The arrival of a new baby brings so many exciting firsts. But long before you experience your baby’s first steps or first words, you will get to enjoy your baby’s first smile. And nothing lights up a room more than an adorable, toothless grin.
I’m sure you’ve heard many times, “Oh, that’s not a real smile.” So, if it’s not real, what exactly is it? Here’s what your baby’s smile really means from birth to 12 months.
During the first few weeks of life, your newborn baby will display a spontaneous reflex that appears to be an intentional smile, but it is not an actual sign of affection. This is referred to as neonatal smiling. These smiles often occur while the baby is drowsy or during REM stages of sleep.
Watch for your baby’s first, fully awake smile at six to 10 weeks. At this age, your baby will start responding to environmental stimuli and will recognize your voice and face. He or she is now intentionally smiling at you – so make sure to smile back!
Around three months, your baby will start looking right at you when he or she smiles. Your baby will respond more to face-to-face interaction and will smile when you make those funny faces. At four to six months, your baby will actually smile and look away. Since babies are learning to regulate emotions – the joy may be too overwhelming. Allow your baby to look away and then reengage with you.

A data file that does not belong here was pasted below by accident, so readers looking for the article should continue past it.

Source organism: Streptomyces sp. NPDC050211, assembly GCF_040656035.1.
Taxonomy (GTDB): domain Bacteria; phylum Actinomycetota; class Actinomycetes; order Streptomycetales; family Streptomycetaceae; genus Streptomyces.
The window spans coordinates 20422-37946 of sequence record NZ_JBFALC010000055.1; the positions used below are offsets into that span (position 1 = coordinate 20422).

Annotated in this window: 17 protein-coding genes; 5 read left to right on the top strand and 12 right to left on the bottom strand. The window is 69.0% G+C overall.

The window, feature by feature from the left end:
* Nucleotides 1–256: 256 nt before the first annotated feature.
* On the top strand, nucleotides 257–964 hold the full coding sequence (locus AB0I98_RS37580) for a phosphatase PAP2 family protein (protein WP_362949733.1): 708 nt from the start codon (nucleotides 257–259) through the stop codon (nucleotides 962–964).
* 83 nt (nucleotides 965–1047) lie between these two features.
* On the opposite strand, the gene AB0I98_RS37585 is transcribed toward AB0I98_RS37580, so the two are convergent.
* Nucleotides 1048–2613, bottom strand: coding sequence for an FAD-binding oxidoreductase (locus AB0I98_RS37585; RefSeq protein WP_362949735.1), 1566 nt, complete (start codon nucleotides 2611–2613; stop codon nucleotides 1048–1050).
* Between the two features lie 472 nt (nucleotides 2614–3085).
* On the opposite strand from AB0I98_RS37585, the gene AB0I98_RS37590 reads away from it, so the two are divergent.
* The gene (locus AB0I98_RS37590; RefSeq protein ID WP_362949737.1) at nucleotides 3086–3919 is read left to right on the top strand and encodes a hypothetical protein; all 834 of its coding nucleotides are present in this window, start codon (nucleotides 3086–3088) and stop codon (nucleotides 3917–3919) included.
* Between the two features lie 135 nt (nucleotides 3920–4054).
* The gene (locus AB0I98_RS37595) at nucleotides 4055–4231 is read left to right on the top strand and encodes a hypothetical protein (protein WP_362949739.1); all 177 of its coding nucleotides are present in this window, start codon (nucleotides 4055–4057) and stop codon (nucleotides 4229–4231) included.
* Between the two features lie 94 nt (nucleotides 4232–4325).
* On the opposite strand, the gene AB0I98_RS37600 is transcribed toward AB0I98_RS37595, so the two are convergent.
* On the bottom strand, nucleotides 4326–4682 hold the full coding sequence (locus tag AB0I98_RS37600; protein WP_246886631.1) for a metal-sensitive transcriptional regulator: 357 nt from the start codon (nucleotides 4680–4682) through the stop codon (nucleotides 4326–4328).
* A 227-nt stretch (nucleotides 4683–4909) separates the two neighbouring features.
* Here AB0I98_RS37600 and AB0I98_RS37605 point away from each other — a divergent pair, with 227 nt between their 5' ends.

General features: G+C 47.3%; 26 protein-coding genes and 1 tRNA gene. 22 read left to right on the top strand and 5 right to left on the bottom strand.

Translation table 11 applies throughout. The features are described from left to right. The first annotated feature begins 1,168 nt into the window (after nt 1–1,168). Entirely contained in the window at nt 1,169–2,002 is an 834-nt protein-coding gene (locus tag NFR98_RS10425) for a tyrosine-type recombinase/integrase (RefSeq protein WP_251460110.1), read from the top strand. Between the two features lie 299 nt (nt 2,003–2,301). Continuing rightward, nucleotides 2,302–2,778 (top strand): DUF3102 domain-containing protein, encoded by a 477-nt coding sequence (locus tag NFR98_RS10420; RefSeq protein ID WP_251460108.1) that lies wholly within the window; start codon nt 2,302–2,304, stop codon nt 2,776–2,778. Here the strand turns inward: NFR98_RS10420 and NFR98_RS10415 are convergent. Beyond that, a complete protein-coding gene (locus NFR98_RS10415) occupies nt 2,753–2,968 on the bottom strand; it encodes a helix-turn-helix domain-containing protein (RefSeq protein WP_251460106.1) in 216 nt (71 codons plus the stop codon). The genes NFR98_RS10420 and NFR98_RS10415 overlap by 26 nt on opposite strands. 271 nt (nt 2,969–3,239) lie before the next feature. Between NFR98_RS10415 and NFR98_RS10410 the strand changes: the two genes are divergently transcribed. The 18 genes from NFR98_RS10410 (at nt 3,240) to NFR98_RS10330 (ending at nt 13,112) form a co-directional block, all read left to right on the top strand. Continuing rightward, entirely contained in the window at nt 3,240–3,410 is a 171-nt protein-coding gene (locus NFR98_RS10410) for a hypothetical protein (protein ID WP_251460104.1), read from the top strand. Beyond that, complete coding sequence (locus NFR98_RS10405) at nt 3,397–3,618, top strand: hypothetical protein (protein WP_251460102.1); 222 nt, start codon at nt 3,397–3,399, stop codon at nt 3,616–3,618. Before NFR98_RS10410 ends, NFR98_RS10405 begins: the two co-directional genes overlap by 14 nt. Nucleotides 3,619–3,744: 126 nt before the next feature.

At six months, your baby’s smile becomes even more meaningful. Your baby is now developing memory, so his or her pleasure may be greater when seeing you because he or she is aware that you were gone. Around twelve months, sense of humor begins to develop. Take advantage of this fun stage and make your child smile and laugh. Everyone might not think you’re funny – but your baby will think you’re hilarious!
More fun facts about smiling babies
- Babies smile in their sleep from birth.
- Contrary to popular belief, infant smiles have nothing to do with gas.
- As newborns, boys tend to make less eye contact and smile less than female babies.
For more information about some of the other oral health changes you might see in your baby’s first year check out our blog post: